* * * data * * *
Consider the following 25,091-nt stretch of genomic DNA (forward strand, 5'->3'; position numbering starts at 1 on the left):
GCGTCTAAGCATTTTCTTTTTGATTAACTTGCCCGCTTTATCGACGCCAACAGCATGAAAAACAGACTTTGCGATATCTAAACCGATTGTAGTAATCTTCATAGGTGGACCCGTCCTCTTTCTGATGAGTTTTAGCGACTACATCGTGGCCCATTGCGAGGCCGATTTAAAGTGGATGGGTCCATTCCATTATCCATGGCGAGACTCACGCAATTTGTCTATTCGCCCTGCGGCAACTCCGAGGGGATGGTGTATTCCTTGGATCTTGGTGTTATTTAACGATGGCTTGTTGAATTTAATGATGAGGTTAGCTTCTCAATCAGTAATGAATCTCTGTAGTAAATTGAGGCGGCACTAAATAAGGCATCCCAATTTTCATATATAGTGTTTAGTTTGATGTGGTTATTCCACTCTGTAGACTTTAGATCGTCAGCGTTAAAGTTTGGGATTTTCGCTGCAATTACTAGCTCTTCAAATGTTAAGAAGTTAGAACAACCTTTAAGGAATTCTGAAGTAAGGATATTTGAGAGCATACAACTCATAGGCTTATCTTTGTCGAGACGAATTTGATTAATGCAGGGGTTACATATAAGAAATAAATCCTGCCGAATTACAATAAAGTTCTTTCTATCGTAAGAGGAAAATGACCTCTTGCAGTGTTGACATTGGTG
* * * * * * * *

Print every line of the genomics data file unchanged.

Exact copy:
Consider the following 25,091-nt stretch of genomic DNA (forward strand, 5'->3'; position numbering starts at 1 on the left):
GCGTCTAAGCATTTTCTTTTTGATTAACTTGCCCGCTTTATCGACGCCAACAGCATGAAAAACAGACTTTGCGATATCTAAACCGATTGTAGTAATCTTCATAGGTGGACCCGTCCTCTTTCTGATGAGTTTTAGCGACTACATCGTGGCCCATTGCGAGGCCGATTTAAAGTGGATGGGTCCATTCCATTATCCATGGCGAGACTCACGCAATTTGTCTATTCGCCCTGCGGCAACTCCGAGGGGATGGTGTATTCCTTGGATCTTGGTGTTATTTAACGATGGCTTGTTGAATTTAATGATGAGGTTAGCTTCTCAATCAGTAATGAATCTCTGTAGTAAATTGAGGCGGCACTAAATAAGGCATCCCAATTTTCATATATAGTGTTTAGTTTGATGTGGTTATTCCACTCTGTAGACTTTAGATCGTCAGCGTTAAAGTTTGGGATTTTCGCTGCAATTACTAGCTCTTCAAATGTTAAGAAGTTAGAACAACCTTTAAGGAATTCTGAAGTAAGGATATTTGAGAGCATACAACTCATAGGCTTATCTTTGTCGAGACGAATTTGATTAATGCAGGGGTTACATATAAGAAATAAATCCTGCCGAATTACAATAAAGTTCTTTCTATCGTAAGAGGAAAATGACCTCTTGCAGTGTTGACATTGGTG